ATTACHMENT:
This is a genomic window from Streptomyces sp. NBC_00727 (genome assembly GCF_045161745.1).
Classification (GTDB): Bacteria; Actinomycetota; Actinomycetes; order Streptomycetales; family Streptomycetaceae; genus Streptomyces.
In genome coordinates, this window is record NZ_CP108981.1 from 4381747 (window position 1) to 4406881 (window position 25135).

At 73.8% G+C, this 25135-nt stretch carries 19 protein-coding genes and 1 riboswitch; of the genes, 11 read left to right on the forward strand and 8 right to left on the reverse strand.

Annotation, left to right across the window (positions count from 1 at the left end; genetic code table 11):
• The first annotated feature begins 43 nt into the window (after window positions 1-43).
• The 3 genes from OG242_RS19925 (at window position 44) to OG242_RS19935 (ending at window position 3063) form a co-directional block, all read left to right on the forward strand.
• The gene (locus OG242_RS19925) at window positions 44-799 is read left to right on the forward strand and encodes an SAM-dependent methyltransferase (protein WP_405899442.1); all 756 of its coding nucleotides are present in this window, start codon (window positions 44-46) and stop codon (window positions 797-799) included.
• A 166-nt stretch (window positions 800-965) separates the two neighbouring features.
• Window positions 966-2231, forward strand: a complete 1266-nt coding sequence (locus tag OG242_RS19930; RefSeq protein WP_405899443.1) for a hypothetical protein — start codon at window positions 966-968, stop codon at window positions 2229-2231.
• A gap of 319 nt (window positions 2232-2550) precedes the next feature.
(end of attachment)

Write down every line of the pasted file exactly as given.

This is a genomic window from Streptomyces sp. NBC_00727 (genome assembly GCF_045161745.1).
Classification (GTDB): Bacteria; Actinomycetota; Actinomycetes; order Streptomycetales; family Streptomycetaceae; genus Streptomyces.
In genome coordinates, this window is record NZ_CP108981.1 from 4381747 (window position 1) to 4406881 (window position 25135).

At 73.8% G+C, this 25135-nt stretch carries 19 protein-coding genes and 1 riboswitch; of the genes, 11 read left to right on the forward strand and 8 right to left on the reverse strand.

Annotation, left to right across the window (positions count from 1 at the left end; genetic code table 11):
• The first annotated feature begins 43 nt into the window (after window positions 1-43).
• The 3 genes from OG242_RS19925 (at window position 44) to OG242_RS19935 (ending at window position 3063) form a co-directional block, all read left to right on the forward strand.
• The gene (locus OG242_RS19925) at window positions 44-799 is read left to right on the forward strand and encodes an SAM-dependent methyltransferase (protein WP_405899442.1); all 756 of its coding nucleotides are present in this window, start codon (window positions 44-46) and stop codon (window positions 797-799) included.
• A 166-nt stretch (window positions 800-965) separates the two neighbouring features.
• Window positions 966-2231, forward strand: a complete 1266-nt coding sequence (locus tag OG242_RS19930; RefSeq protein WP_405899443.1) for a hypothetical protein — start codon at window positions 966-968, stop codon at window positions 2229-2231.
• A gap of 319 nt (window positions 2232-2550) precedes the next feature.